Recent Patents on Biomedical Engineering (v.2, #1)
Bioactive Coatings for Minimally Invasive Medical Devices: Surface Modification in the Service of Medicine by Katarzyna Kazmierska, Tomasz Ciach (1-14).
Minimally invasive surgery and less invasive medical devices mean less trauma for the patient, less likelihood of complications, shorter convalescence and significant cost savings. Surface modification is applicable whenever the surface of the device has to be bioactive or bioinert while the bulk material physical and chemical properties are opposite and have to remain unchanged, and when choice of the other bulk material is impossible (e.g. due to cost). Three groups include: commonly used inexpensive universal medical devices (e.g. urethral catheters, wound dressings), implantable devices (e.g. bone and soft-tissue replacements), and surgical devices (the largest product segment of the nowadays emerging minimally invasive surgery market e.g. guidewires, stents, catheters etc.). An additional fourth group includes devices for analytics: diagnostics and monitoring. The increasing knowledge and understanding of phenomena occurring at the biomaterial-tissue interface results in improvements in care that reduce negative consequences of the therapy in situ by increasing lubricity and biocompatibility, introducing antibacterial properties, and incorporating factors speeding up healing process. In this article, recent patents on the bioactive coatings for minimally invasive medical devices and the methods of medically applicable surface modification are discussed.
Mobile Phone Based Health Care Technology by Hao Wang, Jing Liu (15-21).
According to the World Health Organization reports, chronic diseases are by far the leading cause of mortality in the world, which places an ever enormous strain on the world's healthcare industry. At the same time, mobile phones have been gradually adopted for solving some tough health care issues which are hard to tackle otherwise from conventional medical strategies. Since mobile phone is a most easily available electronic device which supports a variety of technical functions for human daily activities, efforts are being made to dig out its roles in the delivery of healthcare services and the promotion of personal health. At the present stage, application of mobile phone in health care is a combination of sensor and communicating technology. In this article, some most typical technical approaches leading to several patented health care mobile phone are outlined and digested. They include but are not limited to mobile phones combined or integrated with sensors, modified with additional functions, such as stethoscope, etc. Future prospects along this direction will be discussed.
A Review on Recent Patents in Digital Processing for Cardiac Electric Signals (I): From Basic Systems to Arrhythmia Analysis by Rebeca Goya-Esteban, Oscar Barquero-Perez, Felipe Alonso-Atienza, Estrella Everss, Jesus Requena-Carrion, Arcadi Garcia-Alberola, Jose Rojo-Alvarez (22-31).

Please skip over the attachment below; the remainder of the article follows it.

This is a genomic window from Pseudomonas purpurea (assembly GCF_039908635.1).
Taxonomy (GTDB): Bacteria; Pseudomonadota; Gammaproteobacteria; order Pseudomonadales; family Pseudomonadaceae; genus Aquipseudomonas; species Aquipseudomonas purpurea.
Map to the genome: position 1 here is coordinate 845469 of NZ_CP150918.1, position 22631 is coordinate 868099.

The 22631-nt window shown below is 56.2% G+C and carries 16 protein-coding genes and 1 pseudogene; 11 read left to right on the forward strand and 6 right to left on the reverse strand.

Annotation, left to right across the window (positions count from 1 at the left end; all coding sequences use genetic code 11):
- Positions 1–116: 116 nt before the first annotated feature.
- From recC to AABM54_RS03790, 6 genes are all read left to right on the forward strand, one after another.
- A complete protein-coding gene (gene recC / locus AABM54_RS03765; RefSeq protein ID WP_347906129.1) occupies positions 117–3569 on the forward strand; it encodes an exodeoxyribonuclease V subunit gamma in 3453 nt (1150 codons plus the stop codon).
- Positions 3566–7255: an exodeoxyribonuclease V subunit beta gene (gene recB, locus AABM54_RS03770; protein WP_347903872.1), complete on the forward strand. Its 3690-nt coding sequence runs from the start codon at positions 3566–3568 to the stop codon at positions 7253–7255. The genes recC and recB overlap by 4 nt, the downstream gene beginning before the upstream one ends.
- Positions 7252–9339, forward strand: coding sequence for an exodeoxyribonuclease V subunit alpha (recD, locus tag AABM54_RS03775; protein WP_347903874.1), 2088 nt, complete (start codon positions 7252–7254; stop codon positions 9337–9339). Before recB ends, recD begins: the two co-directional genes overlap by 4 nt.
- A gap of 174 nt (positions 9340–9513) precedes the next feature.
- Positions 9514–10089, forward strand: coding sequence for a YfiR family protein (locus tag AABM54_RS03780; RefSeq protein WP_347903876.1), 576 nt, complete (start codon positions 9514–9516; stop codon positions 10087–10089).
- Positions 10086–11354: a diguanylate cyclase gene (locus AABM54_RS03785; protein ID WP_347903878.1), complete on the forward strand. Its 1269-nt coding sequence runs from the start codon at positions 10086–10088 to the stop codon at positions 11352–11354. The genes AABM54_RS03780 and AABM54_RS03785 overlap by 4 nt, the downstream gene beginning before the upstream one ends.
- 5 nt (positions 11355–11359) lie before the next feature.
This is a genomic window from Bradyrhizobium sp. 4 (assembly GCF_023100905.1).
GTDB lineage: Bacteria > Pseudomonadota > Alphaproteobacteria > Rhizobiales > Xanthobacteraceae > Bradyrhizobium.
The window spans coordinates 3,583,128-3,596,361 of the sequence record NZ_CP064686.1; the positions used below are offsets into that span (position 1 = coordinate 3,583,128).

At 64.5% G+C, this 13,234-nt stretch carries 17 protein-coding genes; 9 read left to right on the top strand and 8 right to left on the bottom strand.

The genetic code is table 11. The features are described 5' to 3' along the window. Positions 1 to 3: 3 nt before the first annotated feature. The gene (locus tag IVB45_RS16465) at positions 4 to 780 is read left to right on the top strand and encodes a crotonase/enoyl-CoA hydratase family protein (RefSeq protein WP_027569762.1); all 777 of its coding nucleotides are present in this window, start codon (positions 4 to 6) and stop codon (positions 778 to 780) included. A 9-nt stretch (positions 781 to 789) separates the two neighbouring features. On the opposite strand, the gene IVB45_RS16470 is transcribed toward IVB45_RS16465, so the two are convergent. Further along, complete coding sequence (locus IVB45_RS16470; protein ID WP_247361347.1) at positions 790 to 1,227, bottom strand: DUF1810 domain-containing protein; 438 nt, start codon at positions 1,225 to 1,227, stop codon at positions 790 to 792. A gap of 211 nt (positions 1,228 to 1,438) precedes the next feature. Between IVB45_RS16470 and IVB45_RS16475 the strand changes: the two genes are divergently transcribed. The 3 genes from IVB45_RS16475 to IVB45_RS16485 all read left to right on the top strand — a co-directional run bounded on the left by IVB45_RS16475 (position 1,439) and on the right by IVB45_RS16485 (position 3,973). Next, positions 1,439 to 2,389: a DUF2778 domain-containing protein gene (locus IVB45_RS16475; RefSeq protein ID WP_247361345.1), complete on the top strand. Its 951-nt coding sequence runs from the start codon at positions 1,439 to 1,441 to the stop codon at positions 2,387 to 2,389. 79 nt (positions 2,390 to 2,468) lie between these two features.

Cardiac electric signals are currently the most informative source about the heart rhythm and its disorders, and hence, the use of adequate digital signal processing techniques is necessary to yield reliable diagnostic parameters, either to the clinician or to automatic monitoring systems. A number of systems have been patented during the last years, which are grouped in this review according to their application scope. In this first part, techniques for electrocardiogram and intracardiac electrogram filtering, and for feature extraction, are first examined, then patents on arrhythmia analysis are then summarized. The wide number of basic systems for cardiac signal processing analysis that have been disclosed indicates that this field represents a main scenario in the near and middle future of cardiac health.
A Review on Recent Patents in Digital Processing for Cardiac Electric Signals (II): Advanced Systems and Applications by Oscar Barquero-Perez, Rebeca Goya-Esteban, Felipe Alonso-Atienza, Jesus Requena-Carrion, Estrella Everss, Arcadi Garcia-Alberola, Jose Rojo-Alvarez (32-47).
Digital signal processing algorithms for cardiac recordings have been paid much attention in recently disclosed patents. In this second part of our review of the state-of-art patents, systems for sudden cardiac death prediction, as well as for apnea analysis, are summarized. Advanced digital signal processing algorithms for cardiac electric signals are specifically reviewed, including independent component decompositions, and nonlinear methods (chaos, fractals, and entropies). Finally, systems aiming to solve the inverse problem in electrocardiography are presented. Concluding remarks on these systems and on the whole review are discussed.
Some Highlights on Epileptic EEG Processing by Jing Wang, Guanghua Xu (48-57).